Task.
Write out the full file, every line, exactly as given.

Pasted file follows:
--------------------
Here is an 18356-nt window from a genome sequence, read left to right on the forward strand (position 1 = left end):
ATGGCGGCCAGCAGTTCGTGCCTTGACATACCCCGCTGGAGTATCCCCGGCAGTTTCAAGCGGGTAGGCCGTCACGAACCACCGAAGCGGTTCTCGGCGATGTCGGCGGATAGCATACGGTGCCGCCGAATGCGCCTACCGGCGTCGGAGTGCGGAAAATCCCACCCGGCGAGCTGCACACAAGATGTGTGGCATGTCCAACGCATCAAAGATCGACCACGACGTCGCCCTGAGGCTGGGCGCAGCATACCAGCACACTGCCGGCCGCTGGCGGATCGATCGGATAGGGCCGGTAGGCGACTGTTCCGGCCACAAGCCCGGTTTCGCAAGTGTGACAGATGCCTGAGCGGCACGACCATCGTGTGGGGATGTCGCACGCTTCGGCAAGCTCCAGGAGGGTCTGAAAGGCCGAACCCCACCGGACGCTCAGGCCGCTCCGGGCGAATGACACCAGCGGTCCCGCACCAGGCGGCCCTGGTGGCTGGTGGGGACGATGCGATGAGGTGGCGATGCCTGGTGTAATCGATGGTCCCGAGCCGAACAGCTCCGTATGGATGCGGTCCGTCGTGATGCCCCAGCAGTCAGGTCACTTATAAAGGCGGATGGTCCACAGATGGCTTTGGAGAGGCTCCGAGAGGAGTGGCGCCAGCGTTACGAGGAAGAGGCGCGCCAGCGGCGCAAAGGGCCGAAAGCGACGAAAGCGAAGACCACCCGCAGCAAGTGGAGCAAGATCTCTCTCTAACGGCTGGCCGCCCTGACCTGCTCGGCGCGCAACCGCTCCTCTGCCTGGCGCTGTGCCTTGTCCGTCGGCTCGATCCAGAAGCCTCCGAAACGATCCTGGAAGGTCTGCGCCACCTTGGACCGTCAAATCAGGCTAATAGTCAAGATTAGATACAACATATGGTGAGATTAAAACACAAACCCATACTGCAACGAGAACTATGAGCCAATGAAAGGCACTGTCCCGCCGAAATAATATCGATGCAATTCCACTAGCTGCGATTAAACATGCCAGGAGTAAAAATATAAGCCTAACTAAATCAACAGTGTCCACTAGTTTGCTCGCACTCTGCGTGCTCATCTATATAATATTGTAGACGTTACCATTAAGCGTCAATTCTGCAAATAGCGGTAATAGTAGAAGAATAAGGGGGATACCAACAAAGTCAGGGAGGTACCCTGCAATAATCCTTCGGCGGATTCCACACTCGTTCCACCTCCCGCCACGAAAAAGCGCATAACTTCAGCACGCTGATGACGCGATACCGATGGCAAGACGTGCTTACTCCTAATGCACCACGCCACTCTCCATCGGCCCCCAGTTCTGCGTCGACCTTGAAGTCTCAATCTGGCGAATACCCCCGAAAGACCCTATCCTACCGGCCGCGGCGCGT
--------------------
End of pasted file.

Here is an 18356-nt window from a genome sequence, read left to right on the forward strand (position 1 = left end):
ATGGCGGCCAGCAGTTCGTGCCTTGACATACCCCGCTGGAGTATCCCCGGCAGTTTCAAGCGGGTAGGCCGTCACGAACCACCGAAGCGGTTCTCGGCGATGTCGGCGGATAGCATACGGTGCCGCCGAATGCGCCTACCGGCGTCGGAGTGCGGAAAATCCCACCCGGCGAGCTGCACACAAGATGTGTGGCATGTCCAACGCATCAAAGATCGACCACGACGTCGCCCTGAGGCTGGGCGCAGCATACCAGCACACTGCCGGCCGCTGGCGGATCGATCGGATAGGGCCGGTAGGCGACTGTTCCGGCCACAAGCCCGGTTTCGCAAGTGTGACAGATGCCTGAGCGGCACGACCATCGTGTGGGGATGTCGCACGCTTCGGCAAGCTCCAGGAGGGTCTGAAAGGCCGAACCCCACCGGACGCTCAGGCCGCTCCGGGCGAATGACACCAGCGGTCCCGCACCAGGCGGCCCTGGTGGCTGGTGGGGACGATGCGATGAGGTGGCGATGCCTGGTGTAATCGATGGTCCCGAGCCGAACAGCTCCGTATGGATGCGGTCCGTCGTGATGCCCCAGCAGTCAGGTCACTTATAAAGGCGGATGGTCCACAGATGGCTTTGGAGAGGCTCCGAGAGGAGTGGCGCCAGCGTTACGAGGAAGAGGCGCGCCAGCGGCGCAAAGGGCCGAAAGCGACGAAAGCGAAGACCACCCGCAGCAAGTGGAGCAAGATCTCTCTCTAACGGCTGGCCGCCCTGACCTGCTCGGCGCGCAACCGCTCCTCTGCCTGGCGCTGTGCCTTGTCCGTCGGCTCGATCCAGAAGCCTCCGAAACGATCCTGGAAGGTCTGCGCCACCTTGGACCGTCAAATCAGGCTAATAGTCAAGATTAGATACAACATATGGTGAGATTAAAACACAAACCCATACTGCAACGAGAACTATGAGCCAATGAAAGGCACTGTCCCGCCGAAATAATATCGATGCAATTCCACTAGCTGCGATTAAACATGCCAGGAGTAAAAATATAAGCCTAACTAAATCAACAGTGTCCACTAGTTTGCTCGCACTCTGCGTGCTCATCTATATAATATTGTAGACGTTACCATTAAGCGTCAATTCTGCAAATAGCGGTAATAGTAGAAGAATAAGGGGGATACCAACAAAGTCAGGGAGGTACCCTGCAATAATCCTTCGGCGGATTCCACACTCGTTCCACCTCCCGCCACGAAAAAGCGCATAACTTCAGCACGCTGATGACGCGATACCGATGGCAAGACGTGCTTACTCCTAATGCACCACGCCACTCTCCATCGGCCCCCAGTTCTGCGTCGACCTTGAAGTCTCAATCTGGCGAATACCCCCGAAAGACCCTATCCTACCGGCCGCGGCGCGT